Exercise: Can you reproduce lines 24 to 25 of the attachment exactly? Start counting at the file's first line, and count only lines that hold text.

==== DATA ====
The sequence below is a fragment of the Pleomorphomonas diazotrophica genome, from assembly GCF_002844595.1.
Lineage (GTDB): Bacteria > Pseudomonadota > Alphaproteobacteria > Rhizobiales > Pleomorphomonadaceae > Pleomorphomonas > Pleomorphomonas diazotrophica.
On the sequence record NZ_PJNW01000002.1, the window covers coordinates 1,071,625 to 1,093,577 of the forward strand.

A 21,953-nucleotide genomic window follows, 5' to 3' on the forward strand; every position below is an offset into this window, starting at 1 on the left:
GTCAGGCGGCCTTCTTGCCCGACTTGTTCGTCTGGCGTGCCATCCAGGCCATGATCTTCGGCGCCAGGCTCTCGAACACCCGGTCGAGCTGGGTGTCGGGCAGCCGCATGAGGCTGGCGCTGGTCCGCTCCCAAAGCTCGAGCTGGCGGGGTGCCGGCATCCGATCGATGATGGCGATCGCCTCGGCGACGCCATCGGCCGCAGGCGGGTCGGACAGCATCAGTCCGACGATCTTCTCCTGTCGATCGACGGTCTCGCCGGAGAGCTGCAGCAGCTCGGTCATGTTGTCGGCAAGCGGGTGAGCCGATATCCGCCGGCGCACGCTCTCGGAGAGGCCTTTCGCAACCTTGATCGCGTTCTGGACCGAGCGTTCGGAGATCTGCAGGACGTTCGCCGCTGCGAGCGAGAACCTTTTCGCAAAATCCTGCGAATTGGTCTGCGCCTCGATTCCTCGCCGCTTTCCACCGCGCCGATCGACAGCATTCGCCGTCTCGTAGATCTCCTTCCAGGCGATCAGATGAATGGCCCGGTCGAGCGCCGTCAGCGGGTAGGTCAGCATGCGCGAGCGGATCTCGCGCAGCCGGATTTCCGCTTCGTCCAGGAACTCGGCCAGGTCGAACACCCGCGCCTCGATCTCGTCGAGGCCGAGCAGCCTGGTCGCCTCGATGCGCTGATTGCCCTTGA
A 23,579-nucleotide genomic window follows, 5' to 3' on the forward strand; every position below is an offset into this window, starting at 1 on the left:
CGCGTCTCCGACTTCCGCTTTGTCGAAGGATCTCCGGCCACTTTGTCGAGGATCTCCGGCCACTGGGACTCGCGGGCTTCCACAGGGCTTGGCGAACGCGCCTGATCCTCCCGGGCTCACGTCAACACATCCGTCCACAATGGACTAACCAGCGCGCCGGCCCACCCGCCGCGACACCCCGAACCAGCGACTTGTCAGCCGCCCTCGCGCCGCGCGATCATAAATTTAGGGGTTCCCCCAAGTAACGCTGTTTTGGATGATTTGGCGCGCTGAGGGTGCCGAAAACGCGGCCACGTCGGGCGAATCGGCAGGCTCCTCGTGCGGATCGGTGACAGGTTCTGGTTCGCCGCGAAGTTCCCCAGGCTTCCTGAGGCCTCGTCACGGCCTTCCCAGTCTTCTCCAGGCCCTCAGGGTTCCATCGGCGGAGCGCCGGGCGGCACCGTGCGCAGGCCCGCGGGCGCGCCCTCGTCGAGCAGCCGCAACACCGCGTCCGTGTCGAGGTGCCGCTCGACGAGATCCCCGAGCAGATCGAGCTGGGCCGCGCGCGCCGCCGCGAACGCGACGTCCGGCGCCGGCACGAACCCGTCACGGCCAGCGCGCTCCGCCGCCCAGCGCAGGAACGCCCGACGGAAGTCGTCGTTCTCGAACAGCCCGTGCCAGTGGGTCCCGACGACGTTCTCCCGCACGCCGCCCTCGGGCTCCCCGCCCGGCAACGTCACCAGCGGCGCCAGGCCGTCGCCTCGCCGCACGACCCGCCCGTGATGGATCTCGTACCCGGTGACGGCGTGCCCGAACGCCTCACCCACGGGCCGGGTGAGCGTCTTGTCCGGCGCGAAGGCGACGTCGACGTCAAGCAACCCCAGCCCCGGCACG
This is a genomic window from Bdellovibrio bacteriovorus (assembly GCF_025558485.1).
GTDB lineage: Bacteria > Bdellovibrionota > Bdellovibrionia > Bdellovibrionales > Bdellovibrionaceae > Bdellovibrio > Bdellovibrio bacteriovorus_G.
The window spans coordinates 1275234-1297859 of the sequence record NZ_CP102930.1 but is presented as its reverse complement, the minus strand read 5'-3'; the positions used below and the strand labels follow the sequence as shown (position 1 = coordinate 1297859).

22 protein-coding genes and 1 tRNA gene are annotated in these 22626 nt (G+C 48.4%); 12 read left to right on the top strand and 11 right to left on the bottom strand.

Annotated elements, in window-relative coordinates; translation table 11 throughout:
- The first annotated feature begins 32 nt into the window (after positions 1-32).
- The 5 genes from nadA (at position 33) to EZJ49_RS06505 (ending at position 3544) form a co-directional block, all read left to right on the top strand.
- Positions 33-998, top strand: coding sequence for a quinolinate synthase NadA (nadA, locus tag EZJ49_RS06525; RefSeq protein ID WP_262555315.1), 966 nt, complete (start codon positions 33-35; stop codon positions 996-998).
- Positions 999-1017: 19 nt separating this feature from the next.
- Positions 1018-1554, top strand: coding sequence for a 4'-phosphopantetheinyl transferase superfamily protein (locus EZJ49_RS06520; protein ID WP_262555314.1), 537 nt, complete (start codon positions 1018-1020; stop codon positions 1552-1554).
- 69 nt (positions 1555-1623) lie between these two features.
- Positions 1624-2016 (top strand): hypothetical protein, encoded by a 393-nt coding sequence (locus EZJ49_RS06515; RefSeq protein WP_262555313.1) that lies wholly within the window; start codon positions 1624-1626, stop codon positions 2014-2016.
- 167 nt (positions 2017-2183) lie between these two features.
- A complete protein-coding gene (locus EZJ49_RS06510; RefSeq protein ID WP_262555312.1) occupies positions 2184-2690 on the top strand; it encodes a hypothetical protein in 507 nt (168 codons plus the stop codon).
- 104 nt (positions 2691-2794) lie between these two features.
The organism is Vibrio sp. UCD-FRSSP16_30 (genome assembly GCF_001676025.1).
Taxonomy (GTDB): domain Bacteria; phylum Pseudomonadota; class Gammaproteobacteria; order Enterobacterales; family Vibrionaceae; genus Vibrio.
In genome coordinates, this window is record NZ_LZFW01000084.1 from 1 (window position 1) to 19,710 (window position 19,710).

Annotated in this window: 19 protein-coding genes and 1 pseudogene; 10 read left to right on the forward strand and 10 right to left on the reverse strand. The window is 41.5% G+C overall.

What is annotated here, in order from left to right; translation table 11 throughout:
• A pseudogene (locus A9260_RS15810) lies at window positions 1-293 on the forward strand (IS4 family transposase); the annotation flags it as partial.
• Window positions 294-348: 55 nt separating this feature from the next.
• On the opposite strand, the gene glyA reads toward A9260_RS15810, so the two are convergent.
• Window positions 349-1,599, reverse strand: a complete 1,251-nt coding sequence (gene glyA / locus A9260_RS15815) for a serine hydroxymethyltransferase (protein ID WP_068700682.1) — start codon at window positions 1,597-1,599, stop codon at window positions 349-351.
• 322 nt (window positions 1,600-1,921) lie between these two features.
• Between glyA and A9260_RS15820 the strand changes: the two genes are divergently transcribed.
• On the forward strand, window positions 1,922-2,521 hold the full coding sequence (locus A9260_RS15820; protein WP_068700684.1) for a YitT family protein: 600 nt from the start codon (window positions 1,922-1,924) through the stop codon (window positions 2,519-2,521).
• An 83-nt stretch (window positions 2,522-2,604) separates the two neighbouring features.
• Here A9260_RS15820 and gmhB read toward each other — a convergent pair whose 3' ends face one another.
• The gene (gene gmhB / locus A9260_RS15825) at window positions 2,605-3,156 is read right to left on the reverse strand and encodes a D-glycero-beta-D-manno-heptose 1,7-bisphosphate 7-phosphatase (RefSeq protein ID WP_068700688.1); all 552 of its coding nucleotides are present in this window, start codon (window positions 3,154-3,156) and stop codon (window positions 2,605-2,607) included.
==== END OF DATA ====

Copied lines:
Taxonomy (GTDB): domain Bacteria; phylum Pseudomonadota; class Gammaproteobacteria; order Enterobacterales; family Vibrionaceae; genus Vibrio.
In genome coordinates, this window is record NZ_LZFW01000084.1 from 1 (window position 1) to 19,710 (window position 19,710).